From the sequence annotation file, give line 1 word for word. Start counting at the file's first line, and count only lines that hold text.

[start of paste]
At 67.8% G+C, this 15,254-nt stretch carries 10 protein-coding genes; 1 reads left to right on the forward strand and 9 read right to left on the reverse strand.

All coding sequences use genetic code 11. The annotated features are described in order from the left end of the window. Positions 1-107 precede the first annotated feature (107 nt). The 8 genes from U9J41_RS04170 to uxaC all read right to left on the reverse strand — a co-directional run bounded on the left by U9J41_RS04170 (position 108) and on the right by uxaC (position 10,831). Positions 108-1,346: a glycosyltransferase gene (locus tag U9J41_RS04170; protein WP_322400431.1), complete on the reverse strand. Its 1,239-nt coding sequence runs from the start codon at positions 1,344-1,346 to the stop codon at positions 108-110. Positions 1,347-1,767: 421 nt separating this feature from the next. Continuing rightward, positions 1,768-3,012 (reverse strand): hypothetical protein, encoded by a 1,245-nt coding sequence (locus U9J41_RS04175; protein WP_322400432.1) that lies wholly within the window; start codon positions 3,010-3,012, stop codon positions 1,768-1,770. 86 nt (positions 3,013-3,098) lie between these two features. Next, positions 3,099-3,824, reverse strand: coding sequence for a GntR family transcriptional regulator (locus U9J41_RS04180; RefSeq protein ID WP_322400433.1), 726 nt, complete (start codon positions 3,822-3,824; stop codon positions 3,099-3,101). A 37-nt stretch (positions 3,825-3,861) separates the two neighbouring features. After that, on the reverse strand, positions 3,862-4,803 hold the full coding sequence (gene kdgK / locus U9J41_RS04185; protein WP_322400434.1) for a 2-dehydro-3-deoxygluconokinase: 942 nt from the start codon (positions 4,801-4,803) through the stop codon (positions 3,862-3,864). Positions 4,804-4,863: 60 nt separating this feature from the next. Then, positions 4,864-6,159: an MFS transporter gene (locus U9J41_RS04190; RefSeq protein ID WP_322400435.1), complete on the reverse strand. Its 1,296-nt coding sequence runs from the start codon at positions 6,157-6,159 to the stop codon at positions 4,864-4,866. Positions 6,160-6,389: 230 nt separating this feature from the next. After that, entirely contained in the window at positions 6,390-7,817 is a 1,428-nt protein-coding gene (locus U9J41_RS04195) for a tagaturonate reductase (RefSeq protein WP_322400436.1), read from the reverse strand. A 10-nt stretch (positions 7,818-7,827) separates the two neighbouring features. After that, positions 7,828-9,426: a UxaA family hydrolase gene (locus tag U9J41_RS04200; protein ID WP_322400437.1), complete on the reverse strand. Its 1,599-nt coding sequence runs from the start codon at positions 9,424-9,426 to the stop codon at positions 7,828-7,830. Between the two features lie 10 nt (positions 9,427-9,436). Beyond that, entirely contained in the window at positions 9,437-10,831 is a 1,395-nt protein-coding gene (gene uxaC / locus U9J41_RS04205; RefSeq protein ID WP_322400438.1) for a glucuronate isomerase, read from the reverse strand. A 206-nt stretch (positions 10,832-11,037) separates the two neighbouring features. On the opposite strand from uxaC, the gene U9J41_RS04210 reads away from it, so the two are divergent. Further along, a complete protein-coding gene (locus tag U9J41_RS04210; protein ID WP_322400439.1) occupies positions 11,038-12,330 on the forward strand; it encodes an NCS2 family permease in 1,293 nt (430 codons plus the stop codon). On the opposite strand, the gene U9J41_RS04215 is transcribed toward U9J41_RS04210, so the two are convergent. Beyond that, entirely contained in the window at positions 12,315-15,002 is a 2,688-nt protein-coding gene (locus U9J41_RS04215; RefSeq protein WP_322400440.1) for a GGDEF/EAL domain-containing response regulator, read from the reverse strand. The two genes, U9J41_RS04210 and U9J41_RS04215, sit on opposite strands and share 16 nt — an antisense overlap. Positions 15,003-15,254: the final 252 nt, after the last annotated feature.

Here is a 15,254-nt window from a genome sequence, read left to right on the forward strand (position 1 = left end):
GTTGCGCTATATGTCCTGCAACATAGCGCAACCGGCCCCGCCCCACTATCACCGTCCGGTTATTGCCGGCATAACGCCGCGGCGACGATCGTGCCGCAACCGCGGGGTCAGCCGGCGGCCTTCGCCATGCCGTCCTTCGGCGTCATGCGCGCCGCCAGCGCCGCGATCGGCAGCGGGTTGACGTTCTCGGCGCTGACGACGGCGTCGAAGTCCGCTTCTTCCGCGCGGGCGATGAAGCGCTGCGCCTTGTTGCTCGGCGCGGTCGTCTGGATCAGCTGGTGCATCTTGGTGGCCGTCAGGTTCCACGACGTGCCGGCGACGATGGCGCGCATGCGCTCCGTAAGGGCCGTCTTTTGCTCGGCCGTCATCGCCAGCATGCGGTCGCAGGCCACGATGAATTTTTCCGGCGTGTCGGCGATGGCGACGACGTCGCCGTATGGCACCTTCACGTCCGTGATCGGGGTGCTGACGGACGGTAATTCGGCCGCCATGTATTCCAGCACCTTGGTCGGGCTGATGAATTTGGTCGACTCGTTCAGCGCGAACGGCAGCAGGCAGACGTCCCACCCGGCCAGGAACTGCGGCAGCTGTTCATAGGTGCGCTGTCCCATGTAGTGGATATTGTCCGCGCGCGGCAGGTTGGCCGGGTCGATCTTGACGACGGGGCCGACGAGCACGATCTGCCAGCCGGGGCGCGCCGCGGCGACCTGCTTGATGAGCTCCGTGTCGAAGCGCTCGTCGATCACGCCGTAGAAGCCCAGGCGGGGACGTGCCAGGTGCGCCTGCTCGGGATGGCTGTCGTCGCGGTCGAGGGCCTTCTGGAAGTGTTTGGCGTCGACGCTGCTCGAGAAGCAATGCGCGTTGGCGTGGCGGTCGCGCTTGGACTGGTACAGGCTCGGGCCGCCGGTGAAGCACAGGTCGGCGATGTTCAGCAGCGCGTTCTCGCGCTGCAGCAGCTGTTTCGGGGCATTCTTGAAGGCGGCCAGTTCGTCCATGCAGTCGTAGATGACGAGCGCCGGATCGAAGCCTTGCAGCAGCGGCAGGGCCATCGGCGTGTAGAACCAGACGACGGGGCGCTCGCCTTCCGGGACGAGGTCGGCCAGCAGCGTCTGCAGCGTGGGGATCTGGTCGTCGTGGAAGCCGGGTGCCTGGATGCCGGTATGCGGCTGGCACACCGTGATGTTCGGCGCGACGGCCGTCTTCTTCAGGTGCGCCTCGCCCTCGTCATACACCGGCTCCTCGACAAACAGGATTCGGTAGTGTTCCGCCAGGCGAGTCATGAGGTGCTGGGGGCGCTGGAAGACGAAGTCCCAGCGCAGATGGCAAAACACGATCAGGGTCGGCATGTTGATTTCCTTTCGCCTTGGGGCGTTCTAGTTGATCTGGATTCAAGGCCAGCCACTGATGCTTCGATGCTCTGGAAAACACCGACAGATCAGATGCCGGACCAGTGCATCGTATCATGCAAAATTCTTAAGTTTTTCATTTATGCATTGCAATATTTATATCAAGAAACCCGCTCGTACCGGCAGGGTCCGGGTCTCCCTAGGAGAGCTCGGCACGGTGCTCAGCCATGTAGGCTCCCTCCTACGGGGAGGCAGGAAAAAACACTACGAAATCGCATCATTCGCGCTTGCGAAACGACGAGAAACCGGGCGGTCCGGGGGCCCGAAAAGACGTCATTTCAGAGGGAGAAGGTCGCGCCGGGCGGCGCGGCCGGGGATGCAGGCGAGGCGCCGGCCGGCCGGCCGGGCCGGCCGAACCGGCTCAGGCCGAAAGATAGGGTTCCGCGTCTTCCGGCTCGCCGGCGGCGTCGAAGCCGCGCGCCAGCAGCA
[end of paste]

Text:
At 67.8% G+C, this 15,254-nt stretch carries 10 protein-coding genes; 1 reads left to right on the forward strand and 9 read right to left on the reverse strand.